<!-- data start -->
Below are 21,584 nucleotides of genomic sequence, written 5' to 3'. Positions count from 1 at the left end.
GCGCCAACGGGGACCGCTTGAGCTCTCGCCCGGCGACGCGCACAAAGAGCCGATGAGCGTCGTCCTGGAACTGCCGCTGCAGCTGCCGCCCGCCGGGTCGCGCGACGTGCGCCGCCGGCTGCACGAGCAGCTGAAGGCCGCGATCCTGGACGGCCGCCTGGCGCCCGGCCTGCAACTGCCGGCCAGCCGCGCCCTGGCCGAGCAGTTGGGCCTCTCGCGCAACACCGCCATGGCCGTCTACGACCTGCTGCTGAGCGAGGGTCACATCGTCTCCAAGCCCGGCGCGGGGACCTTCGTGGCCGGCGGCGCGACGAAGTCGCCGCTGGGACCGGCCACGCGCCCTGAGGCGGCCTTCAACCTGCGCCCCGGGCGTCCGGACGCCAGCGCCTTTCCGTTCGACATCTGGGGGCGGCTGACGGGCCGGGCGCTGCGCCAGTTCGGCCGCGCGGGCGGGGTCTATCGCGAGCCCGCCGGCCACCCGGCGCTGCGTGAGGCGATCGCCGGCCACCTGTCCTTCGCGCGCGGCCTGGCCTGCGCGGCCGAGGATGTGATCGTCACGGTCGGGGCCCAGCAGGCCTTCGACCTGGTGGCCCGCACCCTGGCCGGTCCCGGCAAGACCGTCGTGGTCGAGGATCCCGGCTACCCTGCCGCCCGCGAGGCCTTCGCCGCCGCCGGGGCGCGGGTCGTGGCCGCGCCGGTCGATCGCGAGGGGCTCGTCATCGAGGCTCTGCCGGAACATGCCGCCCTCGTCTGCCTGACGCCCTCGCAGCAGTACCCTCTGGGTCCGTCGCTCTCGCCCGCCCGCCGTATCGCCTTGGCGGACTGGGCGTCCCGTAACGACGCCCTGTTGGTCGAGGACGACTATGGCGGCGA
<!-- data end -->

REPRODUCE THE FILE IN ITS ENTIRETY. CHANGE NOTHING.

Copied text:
Below are 21,584 nucleotides of genomic sequence, written 5' to 3'. Positions count from 1 at the left end.
GCGCCAACGGGGACCGCTTGAGCTCTCGCCCGGCGACGCGCACAAAGAGCCGATGAGCGTCGTCCTGGAACTGCCGCTGCAGCTGCCGCCCGCCGGGTCGCGCGACGTGCGCCGCCGGCTGCACGAGCAGCTGAAGGCCGCGATCCTGGACGGCCGCCTGGCGCCCGGCCTGCAACTGCCGGCCAGCCGCGCCCTGGCCGAGCAGTTGGGCCTCTCGCGCAACACCGCCATGGCCGTCTACGACCTGCTGCTGAGCGAGGGTCACATCGTCTCCAAGCCCGGCGCGGGGACCTTCGTGGCCGGCGGCGCGACGAAGTCGCCGCTGGGACCGGCCACGCGCCCTGAGGCGGCCTTCAACCTGCGCCCCGGGCGTCCGGACGCCAGCGCCTTTCCGTTCGACATCTGGGGGCGGCTGACGGGCCGGGCGCTGCGCCAGTTCGGCCGCGCGGGCGGGGTCTATCGCGAGCCCGCCGGCCACCCGGCGCTGCGTGAGGCGATCGCCGGCCACCTGTCCTTCGCGCGCGGCCTGGCCTGCGCGGCCGAGGATGTGATCGTCACGGTCGGGGCCCAGCAGGCCTTCGACCTGGTGGCCCGCACCCTGGCCGGTCCCGGCAAGACCGTCGTGGTCGAGGATCCCGGCTACCCTGCCGCCCGCGAGGCCTTCGCCGCCGCCGGGGCGCGGGTCGTGGCCGCGCCGGTCGATCGCGAGGGGCTCGTCATCGAGGCTCTGCCGGAACATGCCGCCCTCGTCTGCCTGACGCCCTCGCAGCAGTACCCTCTGGGTCCGTCGCTCTCGCCCGCCCGCCGTATCGCCTTGGCGGACTGGGCGTCCCGTAACGACGCCCTGTTGGTCGAGGACGACTATGGCGGCGA